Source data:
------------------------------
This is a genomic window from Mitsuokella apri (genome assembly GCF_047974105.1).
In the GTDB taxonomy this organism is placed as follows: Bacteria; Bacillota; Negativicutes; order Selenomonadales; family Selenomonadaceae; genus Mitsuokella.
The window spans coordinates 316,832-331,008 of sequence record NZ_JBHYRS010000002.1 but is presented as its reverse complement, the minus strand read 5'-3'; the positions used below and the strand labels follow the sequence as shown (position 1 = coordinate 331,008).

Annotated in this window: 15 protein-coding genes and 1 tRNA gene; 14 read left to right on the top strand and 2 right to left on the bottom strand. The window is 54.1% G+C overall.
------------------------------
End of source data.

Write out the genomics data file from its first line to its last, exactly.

This is a genomic window from Mitsuokella apri (genome assembly GCF_047974105.1).
In the GTDB taxonomy this organism is placed as follows: Bacteria; Bacillota; Negativicutes; order Selenomonadales; family Selenomonadaceae; genus Mitsuokella.
The window spans coordinates 316,832-331,008 of sequence record NZ_JBHYRS010000002.1 but is presented as its reverse complement, the minus strand read 5'-3'; the positions used below and the strand labels follow the sequence as shown (position 1 = coordinate 331,008).

Annotated in this window: 15 protein-coding genes and 1 tRNA gene; 14 read left to right on the top strand and 2 right to left on the bottom strand. The window is 54.1% G+C overall.